Moose Submitted photo

The Franklin County Animal Shelter, located at 550 Industry Rd., Farmington notes that their lobby, kitten, and available adult cat rooms are open to the public Monday to Saturday, Noon to 4 p.m., and they are performing dog adoptions by appointment.  Please call 207-778-2638 during regular office hours to schedule. We’d love to help you find the purrrfect furry friend to add to your family!

Moose is a one to three year old male. “Hello I’m Moose! I’m quite the big boy clocking in at 12 lbs exactly! But don’t let my big stature intimidate you, I’m the definition of a gentle giant. I love being petted and held and cuddled! I’m pretty laid back too, I love to nap all day and while I’m not super playful I don’t mind the other cats here would be fine in a home with others.”

Rani Submitted photo

Rani, is a female hound mix, six months to one year old. “Hello, hello, hello! My name is Rani! I’m the sweetest little hound puppy you’ll ever meet. I love to cuddle although be warned I can get the zoomies from too many cuddles! I’m very exuberant and still learning my manners but I’m eager to please! I have a typical hound bay and I love to sing! I do well with other dogs and would love to meet your current pooch! I’d also do best if my feline family members were dog-savvy.”

Getting acquainted with your new pet can be a little overwhelming, especially for the new furry four-legged boy or girl. FCAS shares this Rule of Threes: Three days, Three Weeks, Three Months. Canine experts have coined this triplet the “magic of threes.” Behaviors of many newly adopted dogs, especially adolescent and adult dogs, often fall within this trio of settling-in stages:

The First Three Days: Suddenly finding themselves in a new environment and surrounded by strangers, dogs often don’t show you too much about who they are until they’ve been there a few more days. As they are soaking in the many changes that come with their new life, they may be a bit anxious or timid as they encounter something new at every turn. They may find it hard to settle into one spot. Perhaps they pace, or maybe they seek out a quiet spot just to ponder and process all the newness surrounding them.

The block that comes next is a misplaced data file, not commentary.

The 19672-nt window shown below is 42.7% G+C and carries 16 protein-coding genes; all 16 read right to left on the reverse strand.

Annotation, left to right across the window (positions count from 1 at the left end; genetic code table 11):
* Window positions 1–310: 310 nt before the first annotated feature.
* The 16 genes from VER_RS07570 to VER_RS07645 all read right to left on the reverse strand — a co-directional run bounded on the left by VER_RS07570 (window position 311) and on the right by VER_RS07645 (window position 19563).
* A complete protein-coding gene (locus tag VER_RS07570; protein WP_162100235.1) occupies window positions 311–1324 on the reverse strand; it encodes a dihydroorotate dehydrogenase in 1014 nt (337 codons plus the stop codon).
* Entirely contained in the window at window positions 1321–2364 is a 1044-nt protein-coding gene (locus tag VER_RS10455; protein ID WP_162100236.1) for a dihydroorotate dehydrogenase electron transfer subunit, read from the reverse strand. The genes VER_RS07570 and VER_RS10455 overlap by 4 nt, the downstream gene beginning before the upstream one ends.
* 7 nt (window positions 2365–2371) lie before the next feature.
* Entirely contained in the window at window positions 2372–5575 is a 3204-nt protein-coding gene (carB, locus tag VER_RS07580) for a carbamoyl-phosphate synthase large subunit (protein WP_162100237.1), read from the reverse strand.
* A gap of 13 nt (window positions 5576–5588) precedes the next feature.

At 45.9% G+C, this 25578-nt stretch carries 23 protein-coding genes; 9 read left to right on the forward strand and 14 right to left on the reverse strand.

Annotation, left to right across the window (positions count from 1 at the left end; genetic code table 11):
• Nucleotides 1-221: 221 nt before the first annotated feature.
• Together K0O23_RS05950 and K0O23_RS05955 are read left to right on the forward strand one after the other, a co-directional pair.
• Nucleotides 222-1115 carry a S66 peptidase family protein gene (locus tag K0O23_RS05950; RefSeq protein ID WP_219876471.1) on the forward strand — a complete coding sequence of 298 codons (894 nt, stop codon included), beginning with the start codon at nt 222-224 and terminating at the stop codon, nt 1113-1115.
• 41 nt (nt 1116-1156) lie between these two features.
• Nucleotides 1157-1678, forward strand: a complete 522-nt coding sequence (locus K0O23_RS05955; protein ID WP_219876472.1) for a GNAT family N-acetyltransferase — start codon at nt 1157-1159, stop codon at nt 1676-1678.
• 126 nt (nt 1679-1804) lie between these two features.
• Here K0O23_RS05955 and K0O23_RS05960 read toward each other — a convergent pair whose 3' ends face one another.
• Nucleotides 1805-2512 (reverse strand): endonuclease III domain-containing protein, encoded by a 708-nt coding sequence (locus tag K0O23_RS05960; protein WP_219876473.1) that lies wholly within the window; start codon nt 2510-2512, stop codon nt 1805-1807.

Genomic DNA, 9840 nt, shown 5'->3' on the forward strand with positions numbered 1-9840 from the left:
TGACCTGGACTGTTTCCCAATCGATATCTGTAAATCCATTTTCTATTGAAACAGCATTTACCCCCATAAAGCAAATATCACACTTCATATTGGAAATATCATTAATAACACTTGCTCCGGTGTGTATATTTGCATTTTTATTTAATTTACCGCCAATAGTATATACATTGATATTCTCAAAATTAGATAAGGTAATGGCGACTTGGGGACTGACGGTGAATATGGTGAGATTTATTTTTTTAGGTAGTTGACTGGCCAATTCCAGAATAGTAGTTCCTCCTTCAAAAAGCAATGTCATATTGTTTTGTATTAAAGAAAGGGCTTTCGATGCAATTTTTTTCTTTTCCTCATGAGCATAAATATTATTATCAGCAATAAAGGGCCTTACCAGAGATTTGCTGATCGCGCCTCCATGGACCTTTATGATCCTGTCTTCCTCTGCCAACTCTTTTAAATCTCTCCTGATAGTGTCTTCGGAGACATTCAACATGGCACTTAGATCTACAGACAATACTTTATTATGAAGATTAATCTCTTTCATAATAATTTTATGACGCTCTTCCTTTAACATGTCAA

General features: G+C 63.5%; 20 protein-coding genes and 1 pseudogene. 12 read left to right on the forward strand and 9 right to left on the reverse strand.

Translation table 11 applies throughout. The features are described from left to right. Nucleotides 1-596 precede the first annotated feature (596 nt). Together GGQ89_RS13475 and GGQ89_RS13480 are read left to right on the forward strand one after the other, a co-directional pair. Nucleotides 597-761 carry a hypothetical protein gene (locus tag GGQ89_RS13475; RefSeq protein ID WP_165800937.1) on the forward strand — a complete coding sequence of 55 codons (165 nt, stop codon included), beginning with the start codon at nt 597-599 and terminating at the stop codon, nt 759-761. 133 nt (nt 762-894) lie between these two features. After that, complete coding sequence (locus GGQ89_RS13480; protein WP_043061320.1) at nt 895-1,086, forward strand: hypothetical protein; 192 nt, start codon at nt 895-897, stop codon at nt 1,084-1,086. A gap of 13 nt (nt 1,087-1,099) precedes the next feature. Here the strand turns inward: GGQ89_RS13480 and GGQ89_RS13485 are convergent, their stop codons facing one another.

The First Three Weeks: After about three weeks, many dogs have settled-in to the extent that they behave as though they feel like they are “home” now. With your patient and consistent guidance, they are beginning to learn your household rules and routines.

The First Three Months: By about the end of this third month, your new best friend will likely have hit his stride. Your efforts to establish a predictable daily routine have helped your dog fit into your routine. Although training and management are always ongoing, you and your new companion are comfortable managing a routine.

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